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Published 3 years ago with 31 Comments
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  • linguistrose (edited 3 years ago)
    +30

    So many people of the #alllivesmatter crowd are making a stink about how nobody is outraged by this. People are outraged, it's just that #blacklivesmatter was driven by the black community who were sick of nobody caring about black killings. Like, police brutality is horrible and if white people are upset about white people being killed by police, why don't we make our own anti-police brutality movement? Why are so many people expecting the blacklivesmatter movement to watch out for our white asses?

    I bet if we created our own movement and worked together with other anti-brutality movements, it would be so much more successful than sitting around complaining that other people aren't outraged! Be outraged and show others why they should be as well!

    • wolfpup
      +18

      ^^^This, a thousand times. While the #blacklivesmatter movement stands against police brutality and injustice, the black community has had to put a lot of time and activism into making it a nationwide campaign. If the #alllivesmatter crowd also wants to stand against police brutality and injustice, then they are welcomed to stand with BLM in that effort. Instead, ALM seems to be working against BLM.

      By the way, when somebody says "Black Lives Matter," they aren't saying "ONLY Black Lives Matter." The #alllivesmatter crowd might think BLM is exclusionary, but it is not --- What they are saying is, in the midst of so many occurrences of brutality and killings, that yes, black lives matter too.

      • linguistrose
        +6

        Exactly! BLM isn't saying that only black lives matter, what it's pointing out is that black lives (which are part of all lives) matter, since they have for so long been ignored.

        • hallucigenia
          +9

          Yeah, and I thought that adults would understand this, but I see politicians getting it wrong...even Hillary fucking Clinton! She's in front of a congregation at a black church, and she says "all lives matter". It's like, you wouldn't stand up in front of a black church and say "Why don't we have White History Month?" The answer is no, no you would not.

          • linguistrose
            +6

            Unfortunately, I know some adults who do complain that there's no white history month, but it's only when there are no POC around.

    • b1ackbird (edited 3 years ago)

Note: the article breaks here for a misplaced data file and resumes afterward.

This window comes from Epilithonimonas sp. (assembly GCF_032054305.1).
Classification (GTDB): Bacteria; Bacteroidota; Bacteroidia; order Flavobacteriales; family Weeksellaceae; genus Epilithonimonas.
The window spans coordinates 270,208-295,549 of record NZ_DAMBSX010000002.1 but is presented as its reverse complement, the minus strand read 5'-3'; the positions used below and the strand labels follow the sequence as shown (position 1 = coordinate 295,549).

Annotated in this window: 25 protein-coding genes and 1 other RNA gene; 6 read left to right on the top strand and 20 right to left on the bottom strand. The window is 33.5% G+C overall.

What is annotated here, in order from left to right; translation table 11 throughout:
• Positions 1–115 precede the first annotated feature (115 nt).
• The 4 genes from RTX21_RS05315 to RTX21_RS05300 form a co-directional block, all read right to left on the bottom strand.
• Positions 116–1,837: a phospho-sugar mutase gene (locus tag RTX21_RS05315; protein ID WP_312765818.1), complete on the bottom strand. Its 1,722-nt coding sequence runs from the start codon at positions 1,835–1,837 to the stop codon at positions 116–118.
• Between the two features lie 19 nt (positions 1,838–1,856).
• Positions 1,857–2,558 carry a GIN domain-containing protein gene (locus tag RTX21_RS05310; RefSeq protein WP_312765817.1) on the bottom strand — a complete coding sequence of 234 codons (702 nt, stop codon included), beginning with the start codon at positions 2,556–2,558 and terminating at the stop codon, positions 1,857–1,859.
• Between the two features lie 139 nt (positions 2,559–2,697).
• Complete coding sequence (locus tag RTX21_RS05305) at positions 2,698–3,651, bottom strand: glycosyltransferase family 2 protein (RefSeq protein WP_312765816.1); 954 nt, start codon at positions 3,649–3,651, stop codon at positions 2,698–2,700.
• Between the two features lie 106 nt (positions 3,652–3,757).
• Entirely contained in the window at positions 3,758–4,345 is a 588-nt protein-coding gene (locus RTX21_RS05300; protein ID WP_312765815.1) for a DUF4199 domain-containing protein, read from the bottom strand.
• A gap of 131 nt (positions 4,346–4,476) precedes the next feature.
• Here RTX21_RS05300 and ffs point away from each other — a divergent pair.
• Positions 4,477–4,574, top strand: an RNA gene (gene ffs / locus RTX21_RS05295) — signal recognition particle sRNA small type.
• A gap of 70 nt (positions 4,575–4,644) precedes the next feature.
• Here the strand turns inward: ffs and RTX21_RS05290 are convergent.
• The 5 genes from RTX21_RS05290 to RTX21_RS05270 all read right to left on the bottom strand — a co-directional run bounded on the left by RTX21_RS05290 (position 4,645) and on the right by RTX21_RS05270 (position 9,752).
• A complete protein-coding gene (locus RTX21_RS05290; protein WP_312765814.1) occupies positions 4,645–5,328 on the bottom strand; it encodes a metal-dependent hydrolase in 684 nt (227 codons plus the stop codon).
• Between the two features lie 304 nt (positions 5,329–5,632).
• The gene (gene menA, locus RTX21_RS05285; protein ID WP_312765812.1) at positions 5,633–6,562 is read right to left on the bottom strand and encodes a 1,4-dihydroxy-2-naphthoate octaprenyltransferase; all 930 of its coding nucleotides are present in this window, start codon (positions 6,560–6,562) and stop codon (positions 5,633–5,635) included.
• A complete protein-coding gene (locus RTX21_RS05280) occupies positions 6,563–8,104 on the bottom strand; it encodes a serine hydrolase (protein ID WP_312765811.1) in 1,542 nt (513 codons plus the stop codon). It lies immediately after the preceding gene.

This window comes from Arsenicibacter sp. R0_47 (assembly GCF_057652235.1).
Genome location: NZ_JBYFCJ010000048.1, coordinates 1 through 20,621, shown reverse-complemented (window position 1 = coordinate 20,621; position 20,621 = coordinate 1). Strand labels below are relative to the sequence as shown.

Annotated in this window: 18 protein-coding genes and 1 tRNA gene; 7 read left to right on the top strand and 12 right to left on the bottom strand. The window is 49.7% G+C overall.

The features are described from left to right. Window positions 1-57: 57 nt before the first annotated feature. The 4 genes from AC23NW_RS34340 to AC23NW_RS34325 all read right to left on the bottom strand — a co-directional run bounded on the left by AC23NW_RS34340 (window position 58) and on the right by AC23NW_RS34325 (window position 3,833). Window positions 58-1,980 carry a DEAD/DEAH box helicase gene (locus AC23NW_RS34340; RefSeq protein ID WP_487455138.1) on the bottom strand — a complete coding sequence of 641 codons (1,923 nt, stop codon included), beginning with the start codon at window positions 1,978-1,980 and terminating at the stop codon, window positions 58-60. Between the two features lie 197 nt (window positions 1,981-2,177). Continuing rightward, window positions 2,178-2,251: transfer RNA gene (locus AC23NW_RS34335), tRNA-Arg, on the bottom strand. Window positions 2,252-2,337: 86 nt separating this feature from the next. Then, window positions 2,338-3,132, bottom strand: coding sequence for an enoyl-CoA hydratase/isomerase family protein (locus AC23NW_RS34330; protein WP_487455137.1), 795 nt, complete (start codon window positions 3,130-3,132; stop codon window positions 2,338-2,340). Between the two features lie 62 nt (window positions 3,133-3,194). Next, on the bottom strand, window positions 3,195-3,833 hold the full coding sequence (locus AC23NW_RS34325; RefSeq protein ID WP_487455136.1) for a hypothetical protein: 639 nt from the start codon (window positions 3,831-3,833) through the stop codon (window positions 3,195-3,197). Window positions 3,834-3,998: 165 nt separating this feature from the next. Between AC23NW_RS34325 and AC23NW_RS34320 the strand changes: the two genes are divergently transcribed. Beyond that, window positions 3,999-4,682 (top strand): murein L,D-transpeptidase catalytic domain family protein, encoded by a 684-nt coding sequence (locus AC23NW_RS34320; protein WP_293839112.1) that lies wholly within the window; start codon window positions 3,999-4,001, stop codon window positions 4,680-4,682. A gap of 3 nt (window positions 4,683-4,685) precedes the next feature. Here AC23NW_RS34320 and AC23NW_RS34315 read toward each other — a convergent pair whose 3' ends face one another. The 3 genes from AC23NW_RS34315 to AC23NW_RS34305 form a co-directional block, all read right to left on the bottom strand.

+10

      My wife and I argue about this a lot as a bi-racial couple. It's tough. I know what its like to be on the other side of that brutality front. Its been happening to my people for a long while. But it's new to her. But honestly I believe that this is probably the most sensible answer. But the thing is those in power will COINTELPRO those groups so fast they won't even get to join up as a single mass. People fallway to hatred far too easily and the status quo supports that. You make seperate groups and soon enough they will be turned on each other. I remember when the Tea Party was a real progressive movement, my mother said the same thing about the Panthers. They got COINTELPRO'd and they fell apart or fell to avarice.

      • Aaron215
        +3

        Exactly. I suspect they're already putting roots down into BLM, and we're just seeing the tip of the iceberg right now. One thing that gives me hope though is that over and over I've seen some real solid awareness of baiting tactics and infiltration, and the BLM movement really seems to be on their A game when it comes to protecting themselves from the typical COINTELPRO tactics.

        That said though, I think if there's any hope of success, BLM has to bring in more than just the black community. Comments like what Johnetta Elzie has said "It is not the responsibility of black folks or people of color to do the labor required to address police violence in white communities." coupled with what the ACLU’s Nusrat Jahan Choudhury has said "True accountability requires independent investigations of police-involved killings of Black men and women.".. and scenes like this: http://www.liveleak.com/view?i=b91_1438047783 Where yes, they want to control the message, and yes they have every right to ask people to not record for VERY good reason (which was shared later in that video), the problem is the rank and file members of the movement, they don't want non-black members, they don't even seem to want non-black allies. They want to tell their own story, and that leads to their exclusion of everyone else. That's not how it's ever been done, to my knowledge, in the past. I get the fear of subversion and infiltration. But there has to be something, or like you said, "People fallway to hatred far too easily and the status quo supports that. You make seperate groups and soon enough they will be turned on each other."